PRIVILEGE , in
See also:law, an immunity or exemption conferred by
See also:grant in derogation cf
See also:common right . The
See also:term is derived from privilegium, a law specially passed in favour of or against a particular
See also:person . In
See also:Roman law the latter sense was the more common; in
See also:modern law the word bears only the former sense . Privilege in
See also:English law is either
See also:personal or real—that is to say, it is granted to a person, as a peer, or to a place, as a university . The most important instances at
See also:present existing in England are the privilege of parliament (see PARLIAMENT), which protecos certain communications from being regarded as libellous (see
See also:LIBEL AND
See also:SLANDER), and certain privileges enjoyed by the
See also:clergy and others, by which they are to some extent exempt from public duties, such as serving on juries . Privileged copyholds are those held by the
See also:custom of the
See also:manor and not by the will of the
See also:lord . There are certain debts in England, Scotland and the
See also:United States which are said to be privileged—that is, such debts as the executor must first apply the personal
See also:estate of the deceased, in payment, for example, of funeral expenses or servants' wages . In English law the term " preferred " rather than " privileged " is generally applied to such debts . There are certain deeds and summonses which are privileged in Scots law, the former because they require less solemnity than ordinary deeds, the latter because the ordinary induciae are shortened in their case (see
See also:Watson, Law
See also:Diet., s.v . " Privilege ") . In the United States the term privilege is of considerable
See also:political importance . By
See also:art. iv .
§ 2 of the constitution, " the citizens of eachstate shall be entitled to all privileges and immunities of citizens in the several states." By art. xiv . § 1 of the amendments to the constitution (enacted
See also:July 28, 1868), " no state shall make or enforce any law which shall abridge the privileges or immunities of citizens of the United States." It will be noticed that the former applies to citizens of the states, the latter to citizens of the United States . " The intention of this clause (art. iv.) was to confer on the citizens of each state, if one may so say, a general citizenship, and to communicate all the privileges and immunities which the citizens of the same state would have been entitled to under the like circumstances " (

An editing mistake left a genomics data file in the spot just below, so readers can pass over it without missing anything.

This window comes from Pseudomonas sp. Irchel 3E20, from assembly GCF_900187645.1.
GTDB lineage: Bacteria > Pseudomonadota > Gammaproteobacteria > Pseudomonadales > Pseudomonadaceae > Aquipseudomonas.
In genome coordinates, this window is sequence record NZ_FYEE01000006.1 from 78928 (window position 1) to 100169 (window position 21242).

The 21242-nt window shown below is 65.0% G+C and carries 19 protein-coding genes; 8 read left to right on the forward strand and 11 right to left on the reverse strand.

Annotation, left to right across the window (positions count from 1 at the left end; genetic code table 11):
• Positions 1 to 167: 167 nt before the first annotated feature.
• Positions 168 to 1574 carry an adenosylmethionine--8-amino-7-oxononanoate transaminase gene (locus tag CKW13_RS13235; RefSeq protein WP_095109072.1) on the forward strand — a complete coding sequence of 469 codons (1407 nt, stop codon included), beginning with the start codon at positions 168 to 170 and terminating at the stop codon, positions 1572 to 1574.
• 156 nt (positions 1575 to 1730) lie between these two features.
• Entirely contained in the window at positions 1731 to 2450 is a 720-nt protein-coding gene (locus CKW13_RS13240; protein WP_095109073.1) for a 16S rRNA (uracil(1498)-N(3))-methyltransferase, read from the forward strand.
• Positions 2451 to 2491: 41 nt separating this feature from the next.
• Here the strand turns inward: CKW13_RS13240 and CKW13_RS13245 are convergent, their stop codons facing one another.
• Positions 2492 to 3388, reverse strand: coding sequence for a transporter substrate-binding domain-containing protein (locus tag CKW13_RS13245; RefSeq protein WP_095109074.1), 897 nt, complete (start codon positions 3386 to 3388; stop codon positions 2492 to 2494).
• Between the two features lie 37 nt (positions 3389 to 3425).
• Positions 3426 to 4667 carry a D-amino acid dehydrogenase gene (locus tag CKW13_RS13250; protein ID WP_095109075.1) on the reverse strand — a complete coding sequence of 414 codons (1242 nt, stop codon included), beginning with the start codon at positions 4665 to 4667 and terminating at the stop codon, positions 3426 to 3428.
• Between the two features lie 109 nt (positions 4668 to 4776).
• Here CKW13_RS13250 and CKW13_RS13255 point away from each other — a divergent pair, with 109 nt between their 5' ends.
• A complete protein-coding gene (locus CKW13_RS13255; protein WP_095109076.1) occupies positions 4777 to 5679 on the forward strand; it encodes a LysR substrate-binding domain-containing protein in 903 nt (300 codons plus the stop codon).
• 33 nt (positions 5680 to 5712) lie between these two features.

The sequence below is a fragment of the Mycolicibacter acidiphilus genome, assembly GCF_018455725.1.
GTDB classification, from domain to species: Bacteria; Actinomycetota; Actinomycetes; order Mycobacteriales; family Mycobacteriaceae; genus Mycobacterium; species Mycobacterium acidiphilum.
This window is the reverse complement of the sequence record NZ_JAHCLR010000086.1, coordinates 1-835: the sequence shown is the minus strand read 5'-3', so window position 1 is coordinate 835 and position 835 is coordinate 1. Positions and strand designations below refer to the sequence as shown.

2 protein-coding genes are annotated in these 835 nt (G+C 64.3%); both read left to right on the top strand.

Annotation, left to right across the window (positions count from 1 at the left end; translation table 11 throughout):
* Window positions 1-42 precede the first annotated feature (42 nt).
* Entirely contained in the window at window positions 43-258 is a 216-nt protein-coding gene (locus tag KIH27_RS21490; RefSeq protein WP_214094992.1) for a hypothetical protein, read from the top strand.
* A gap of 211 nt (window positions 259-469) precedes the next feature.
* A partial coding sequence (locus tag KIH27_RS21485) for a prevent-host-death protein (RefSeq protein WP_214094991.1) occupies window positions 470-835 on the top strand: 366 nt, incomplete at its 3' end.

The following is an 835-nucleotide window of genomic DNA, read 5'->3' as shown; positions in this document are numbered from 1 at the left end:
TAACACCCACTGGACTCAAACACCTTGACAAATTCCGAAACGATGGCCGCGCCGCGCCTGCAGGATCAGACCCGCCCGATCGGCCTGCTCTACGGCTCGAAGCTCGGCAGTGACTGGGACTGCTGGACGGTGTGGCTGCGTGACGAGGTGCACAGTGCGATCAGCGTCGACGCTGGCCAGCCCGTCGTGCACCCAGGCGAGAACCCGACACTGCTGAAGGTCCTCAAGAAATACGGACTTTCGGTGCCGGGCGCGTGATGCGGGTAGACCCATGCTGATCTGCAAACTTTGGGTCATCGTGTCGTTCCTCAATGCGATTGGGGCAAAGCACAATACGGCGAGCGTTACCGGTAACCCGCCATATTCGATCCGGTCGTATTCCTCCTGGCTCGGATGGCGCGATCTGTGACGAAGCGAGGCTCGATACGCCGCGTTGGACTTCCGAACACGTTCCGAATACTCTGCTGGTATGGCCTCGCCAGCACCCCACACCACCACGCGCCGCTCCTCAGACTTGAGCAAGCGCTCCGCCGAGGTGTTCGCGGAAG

See also:Story, Constitution of the United States, § 18o6) . The clauses have several times been the subject of judicial decision in the Supreme
See also:Court . With regard to art. iv., it was held that a state licence tax discriminating against commodities the production of other states was void as abridging the privileges and immunities of the citizens of such other states (
See also:Ward v . State of
See also:Maryland, 12
See also:Wallace's Reports, 418) . With regard to art. xiv . 1, it was held that its
See also:main purpose was to protect from the hostile legislation of the states the privileges and immunities of citizens of the United States, looking more especially to the then
See also:admission of negroes to political rights . Accordingly it was held that a grant of exclusive right or privilege of maintaining slaughter-houses for twenty-one years, imposing at the same
See also:time the
See also:duty of providing ample
See also:con-veniences, was not unconstitutional, as it was only a
See also:police regulation for the
See also:health of the
See also:people (The Slaughter-
See also:House Cases, 16 Wallace, 36) . The same has been held of a refusal by a state to grant to a woman a licence to practise law (Bradwell v . The State, 16 Wallace, 130), of a state law confining the rights of
See also:suffrage to
See also:males (Minor v . Happersett, 21 Wallace, 162), and of a state law regulating the sale of intoxicating liquors (Bartemeyer v .
See also:Iowa, 18 Wallace, 129) . Suits to redress the deprivation of privilege secured by the constitution of the United States must be brought in a United States court . It is a
See also:crime to conspire to prevent the
See also:free exercise and enjoyment of any privilege, or to conspire to deprive any person of equal privileges and immunities, or under
See also:colour of law to subject any inhabitant of a state or territory to the deprivation of any privileges or immunities (Revised Statutes of United States, §§ 5507, 5510, 5519) .
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